Two schools hacked every week

Summary

A TV show used computer specialists to demonstrate how easy it can be to hack into schools’ computers and retrieve sensitive information such as test results, reports and absence lists

Security not keeping up with technology

Every week, the computer networks of at least two schools in Flanders are hacked, according to non-profit organisation Edubit.

With the consent of the school directors, TV programme Telefacts on the VTM channel asked a computer specialist and hacker to test the ICT networks of a few schools in Flanders. In one school, within half an hour they were able to obtain teachers’ passwords, find tests, delete absence lists and empty one school’s whole server.

“Schools are totally not secured,” said a hacker in the programme. “They are becoming more and more digitalised, but the security measures are not developed accordingly.”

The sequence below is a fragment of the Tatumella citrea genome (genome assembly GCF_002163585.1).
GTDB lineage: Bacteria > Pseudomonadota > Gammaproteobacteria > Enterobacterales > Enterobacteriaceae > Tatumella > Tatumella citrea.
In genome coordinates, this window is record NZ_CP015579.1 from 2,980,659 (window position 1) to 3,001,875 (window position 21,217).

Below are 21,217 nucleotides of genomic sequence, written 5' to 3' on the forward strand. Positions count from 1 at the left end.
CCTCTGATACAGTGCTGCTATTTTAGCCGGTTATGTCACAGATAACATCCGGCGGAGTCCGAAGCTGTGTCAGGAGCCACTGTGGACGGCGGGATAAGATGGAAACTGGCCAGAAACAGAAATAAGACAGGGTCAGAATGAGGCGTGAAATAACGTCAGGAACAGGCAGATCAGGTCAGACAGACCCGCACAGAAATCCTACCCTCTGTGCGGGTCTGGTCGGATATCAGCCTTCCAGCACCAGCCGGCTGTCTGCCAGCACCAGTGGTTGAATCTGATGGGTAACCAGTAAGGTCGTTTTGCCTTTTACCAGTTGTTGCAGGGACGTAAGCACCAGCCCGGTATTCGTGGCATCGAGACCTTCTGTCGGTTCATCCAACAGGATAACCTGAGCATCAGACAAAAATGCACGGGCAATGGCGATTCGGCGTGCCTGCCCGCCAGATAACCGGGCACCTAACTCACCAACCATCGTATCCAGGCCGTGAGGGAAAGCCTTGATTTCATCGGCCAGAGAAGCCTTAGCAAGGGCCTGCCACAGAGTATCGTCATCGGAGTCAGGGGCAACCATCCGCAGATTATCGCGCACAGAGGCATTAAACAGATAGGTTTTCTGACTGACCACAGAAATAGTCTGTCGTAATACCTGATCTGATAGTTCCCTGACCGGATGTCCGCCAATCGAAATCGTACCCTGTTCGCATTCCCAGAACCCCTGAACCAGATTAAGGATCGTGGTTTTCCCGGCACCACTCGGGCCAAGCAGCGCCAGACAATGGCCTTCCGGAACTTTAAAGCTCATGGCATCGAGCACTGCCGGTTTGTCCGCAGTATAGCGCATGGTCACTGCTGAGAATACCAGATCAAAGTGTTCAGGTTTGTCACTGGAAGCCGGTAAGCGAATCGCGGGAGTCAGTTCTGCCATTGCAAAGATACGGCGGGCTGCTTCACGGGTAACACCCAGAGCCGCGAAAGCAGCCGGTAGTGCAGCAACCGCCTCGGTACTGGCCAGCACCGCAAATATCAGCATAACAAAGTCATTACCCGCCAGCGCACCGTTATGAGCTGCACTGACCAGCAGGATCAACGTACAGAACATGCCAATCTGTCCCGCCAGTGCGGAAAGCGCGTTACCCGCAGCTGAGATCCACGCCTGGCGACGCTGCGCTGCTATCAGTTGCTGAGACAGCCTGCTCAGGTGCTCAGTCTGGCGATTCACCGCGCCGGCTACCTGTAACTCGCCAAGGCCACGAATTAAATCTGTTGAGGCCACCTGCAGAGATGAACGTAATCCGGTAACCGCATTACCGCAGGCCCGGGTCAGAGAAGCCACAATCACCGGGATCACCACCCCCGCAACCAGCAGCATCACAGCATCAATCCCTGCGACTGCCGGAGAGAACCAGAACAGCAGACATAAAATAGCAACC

Edubit, which supports ICT co-ordinators at schools, has examined websites where hackers announce which schools they have hacked. The organisation concluded that at least two schools are hacked each week, writes Het Laatste Nieuws. The hacker can then obtain almost all a school’s important data, from reports and evaluations of students to absence lists. According to Edubit, students with some technical knowledge and the right material can easily retrieve a teacher’s username and password and log in to the system.

Edubit is calling on the government to provide an audit, with which a school can test how secure its network is.

Photo courtesy VTM

A TV show used computer specialists to demonstrate how easy it can be to hack into schools’ computers and retrieve sensitive information such as test results, reports and absence lists.

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